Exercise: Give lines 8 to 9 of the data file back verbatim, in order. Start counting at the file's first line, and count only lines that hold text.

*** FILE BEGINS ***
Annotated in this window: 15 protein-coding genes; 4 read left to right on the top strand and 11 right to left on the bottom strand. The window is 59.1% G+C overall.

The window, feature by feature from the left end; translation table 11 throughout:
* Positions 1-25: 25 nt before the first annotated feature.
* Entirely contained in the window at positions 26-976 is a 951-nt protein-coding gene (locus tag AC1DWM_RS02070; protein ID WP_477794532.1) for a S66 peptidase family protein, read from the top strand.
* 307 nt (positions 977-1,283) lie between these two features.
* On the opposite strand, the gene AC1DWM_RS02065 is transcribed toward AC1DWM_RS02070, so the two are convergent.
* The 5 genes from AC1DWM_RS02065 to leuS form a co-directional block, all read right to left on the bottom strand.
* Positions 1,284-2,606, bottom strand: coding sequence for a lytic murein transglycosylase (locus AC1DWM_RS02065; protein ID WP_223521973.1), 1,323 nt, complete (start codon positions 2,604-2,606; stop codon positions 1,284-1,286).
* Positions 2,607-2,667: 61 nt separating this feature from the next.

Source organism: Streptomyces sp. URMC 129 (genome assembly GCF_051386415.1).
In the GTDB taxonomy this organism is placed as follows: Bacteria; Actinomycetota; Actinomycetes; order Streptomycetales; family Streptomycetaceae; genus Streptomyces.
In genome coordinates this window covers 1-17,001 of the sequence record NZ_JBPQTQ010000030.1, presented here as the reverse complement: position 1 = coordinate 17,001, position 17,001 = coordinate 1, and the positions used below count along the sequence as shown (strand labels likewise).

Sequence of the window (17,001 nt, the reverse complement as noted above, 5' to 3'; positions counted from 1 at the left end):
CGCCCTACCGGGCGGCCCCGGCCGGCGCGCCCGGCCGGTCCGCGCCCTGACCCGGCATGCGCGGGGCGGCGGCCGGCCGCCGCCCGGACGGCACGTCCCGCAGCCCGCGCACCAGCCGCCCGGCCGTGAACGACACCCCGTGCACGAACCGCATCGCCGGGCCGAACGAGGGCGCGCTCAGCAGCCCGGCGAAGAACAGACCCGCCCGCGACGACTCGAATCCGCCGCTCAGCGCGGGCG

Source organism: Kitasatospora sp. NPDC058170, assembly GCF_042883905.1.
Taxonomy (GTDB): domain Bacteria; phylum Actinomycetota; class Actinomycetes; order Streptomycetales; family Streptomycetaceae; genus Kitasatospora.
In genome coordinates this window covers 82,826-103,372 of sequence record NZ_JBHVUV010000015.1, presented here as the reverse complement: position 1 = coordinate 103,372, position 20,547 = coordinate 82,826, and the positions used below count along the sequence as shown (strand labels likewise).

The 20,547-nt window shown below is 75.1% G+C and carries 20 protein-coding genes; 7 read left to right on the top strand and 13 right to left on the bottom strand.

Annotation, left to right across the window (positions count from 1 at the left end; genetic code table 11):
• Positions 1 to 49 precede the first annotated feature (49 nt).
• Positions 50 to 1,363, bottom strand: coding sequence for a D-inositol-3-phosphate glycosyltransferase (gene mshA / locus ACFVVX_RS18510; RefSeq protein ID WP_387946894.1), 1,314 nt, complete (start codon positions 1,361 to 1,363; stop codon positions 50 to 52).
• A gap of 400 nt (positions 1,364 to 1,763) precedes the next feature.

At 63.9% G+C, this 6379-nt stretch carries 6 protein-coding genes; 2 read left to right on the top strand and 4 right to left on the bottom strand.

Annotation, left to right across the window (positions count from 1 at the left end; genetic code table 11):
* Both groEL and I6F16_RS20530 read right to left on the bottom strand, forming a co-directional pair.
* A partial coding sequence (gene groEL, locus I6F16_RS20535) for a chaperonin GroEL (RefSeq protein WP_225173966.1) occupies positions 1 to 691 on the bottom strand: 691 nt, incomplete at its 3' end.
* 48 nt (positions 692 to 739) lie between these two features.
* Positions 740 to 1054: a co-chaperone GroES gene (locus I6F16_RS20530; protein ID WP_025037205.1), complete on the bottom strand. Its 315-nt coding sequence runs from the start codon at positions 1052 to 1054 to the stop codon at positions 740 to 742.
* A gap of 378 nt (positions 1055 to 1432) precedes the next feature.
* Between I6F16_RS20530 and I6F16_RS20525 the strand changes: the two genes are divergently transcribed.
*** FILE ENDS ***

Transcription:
* Positions 1,284-2,606, bottom strand: coding sequence for a lytic murein transglycosylase (locus AC1DWM_RS02065; protein ID WP_223521973.1), 1,323 nt, complete (start codon positions 2,604-2,606; stop codon positions 1,284-1,286).
* Positions 2,607-2,667: 61 nt separating this feature from the next.